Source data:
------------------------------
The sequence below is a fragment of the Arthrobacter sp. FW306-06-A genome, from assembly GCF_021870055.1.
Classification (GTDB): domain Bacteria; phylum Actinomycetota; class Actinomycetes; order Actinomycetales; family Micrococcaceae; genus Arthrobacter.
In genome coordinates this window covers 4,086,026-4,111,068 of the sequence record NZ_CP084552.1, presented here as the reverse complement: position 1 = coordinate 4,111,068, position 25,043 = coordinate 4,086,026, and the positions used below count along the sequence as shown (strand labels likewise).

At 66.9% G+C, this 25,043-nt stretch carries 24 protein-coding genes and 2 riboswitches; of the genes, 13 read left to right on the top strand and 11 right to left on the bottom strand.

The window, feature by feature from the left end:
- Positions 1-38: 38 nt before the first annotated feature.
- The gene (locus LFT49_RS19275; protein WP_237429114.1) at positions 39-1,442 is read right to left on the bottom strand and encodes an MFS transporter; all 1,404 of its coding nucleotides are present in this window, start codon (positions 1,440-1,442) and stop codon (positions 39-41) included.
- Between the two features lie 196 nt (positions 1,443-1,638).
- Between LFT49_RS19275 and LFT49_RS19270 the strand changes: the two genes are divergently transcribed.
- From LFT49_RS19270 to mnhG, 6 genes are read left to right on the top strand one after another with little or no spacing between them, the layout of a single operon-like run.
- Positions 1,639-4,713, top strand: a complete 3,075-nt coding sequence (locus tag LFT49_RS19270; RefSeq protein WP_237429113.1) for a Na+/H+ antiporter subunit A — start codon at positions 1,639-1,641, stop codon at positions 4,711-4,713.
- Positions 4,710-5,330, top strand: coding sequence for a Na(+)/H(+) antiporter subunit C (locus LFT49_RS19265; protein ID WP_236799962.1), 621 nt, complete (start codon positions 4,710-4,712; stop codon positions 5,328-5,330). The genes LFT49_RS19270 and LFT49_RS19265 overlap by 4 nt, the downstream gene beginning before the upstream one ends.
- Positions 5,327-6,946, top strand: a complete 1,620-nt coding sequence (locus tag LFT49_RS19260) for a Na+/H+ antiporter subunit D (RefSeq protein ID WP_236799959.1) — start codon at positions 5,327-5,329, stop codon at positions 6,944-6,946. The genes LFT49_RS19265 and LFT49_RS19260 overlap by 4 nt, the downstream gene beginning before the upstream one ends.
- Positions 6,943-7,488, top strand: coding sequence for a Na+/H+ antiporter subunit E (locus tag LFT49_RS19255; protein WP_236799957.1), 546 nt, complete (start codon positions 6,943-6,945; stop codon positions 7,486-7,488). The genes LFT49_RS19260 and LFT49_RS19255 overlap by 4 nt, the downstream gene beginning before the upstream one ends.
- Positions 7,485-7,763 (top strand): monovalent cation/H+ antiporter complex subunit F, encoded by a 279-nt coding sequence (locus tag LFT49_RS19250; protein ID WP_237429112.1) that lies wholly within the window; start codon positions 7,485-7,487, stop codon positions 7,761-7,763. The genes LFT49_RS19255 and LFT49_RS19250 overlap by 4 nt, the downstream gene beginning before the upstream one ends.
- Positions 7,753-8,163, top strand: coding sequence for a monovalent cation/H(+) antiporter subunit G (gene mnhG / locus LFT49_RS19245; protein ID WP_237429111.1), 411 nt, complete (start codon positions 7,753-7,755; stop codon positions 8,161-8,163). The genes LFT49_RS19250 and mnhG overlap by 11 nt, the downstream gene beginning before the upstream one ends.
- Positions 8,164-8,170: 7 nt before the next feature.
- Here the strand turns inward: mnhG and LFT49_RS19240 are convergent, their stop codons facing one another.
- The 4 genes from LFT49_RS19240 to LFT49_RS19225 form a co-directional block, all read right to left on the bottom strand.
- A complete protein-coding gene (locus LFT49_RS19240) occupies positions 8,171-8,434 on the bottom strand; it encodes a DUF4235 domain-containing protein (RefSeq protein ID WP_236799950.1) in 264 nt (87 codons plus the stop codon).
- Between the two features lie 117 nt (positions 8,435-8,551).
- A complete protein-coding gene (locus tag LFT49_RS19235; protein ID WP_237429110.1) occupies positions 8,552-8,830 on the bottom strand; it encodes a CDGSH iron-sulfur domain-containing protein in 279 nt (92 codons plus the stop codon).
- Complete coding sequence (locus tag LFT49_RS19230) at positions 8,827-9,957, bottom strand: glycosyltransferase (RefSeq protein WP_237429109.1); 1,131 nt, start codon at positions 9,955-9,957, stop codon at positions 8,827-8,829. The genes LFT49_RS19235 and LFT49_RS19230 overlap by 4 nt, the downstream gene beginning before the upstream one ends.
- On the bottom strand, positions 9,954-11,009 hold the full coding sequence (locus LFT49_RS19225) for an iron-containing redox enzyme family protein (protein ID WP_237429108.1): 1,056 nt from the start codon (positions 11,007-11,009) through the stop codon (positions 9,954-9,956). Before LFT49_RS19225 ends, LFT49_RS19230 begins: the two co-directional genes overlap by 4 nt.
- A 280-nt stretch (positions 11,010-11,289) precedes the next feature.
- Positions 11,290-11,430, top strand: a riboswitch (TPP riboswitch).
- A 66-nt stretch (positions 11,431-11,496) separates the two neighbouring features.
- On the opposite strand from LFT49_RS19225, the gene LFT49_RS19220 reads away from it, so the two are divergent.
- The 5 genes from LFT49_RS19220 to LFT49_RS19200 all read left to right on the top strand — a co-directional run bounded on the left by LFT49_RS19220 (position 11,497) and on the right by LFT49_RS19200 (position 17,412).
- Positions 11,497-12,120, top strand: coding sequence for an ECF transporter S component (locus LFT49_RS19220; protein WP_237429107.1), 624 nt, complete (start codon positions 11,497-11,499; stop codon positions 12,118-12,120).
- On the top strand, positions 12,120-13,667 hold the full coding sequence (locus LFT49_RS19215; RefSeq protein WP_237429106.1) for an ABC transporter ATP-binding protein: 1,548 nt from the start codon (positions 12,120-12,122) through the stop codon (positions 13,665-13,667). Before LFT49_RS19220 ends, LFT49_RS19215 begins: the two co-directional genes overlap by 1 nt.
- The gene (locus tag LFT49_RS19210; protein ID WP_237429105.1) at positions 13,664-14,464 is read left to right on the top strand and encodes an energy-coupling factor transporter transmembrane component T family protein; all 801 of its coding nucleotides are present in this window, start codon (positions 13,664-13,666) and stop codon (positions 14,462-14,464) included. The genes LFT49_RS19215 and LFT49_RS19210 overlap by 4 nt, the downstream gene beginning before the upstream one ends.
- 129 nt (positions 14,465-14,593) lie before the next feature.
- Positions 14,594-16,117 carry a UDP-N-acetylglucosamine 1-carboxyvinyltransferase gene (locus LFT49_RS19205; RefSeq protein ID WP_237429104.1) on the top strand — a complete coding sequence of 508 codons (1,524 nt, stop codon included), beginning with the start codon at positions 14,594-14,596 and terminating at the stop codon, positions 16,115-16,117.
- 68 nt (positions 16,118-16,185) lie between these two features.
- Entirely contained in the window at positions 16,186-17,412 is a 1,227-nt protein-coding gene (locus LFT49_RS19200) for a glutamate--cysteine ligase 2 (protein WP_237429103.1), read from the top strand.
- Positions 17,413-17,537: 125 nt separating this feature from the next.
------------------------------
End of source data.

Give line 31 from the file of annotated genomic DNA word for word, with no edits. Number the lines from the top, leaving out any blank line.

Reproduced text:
- On the top strand, positions 12,120-13,667 hold the full coding sequence (locus LFT49_RS19215; RefSeq protein WP_237429106.1) for an ABC transporter ATP-binding protein: 1,548 nt from the start codon (positions 12,120-12,122) through the stop codon (positions 13,665-13,667). Before LFT49_RS19220 ends, LFT49_RS19215 begins: the two co-directional genes overlap by 1 nt.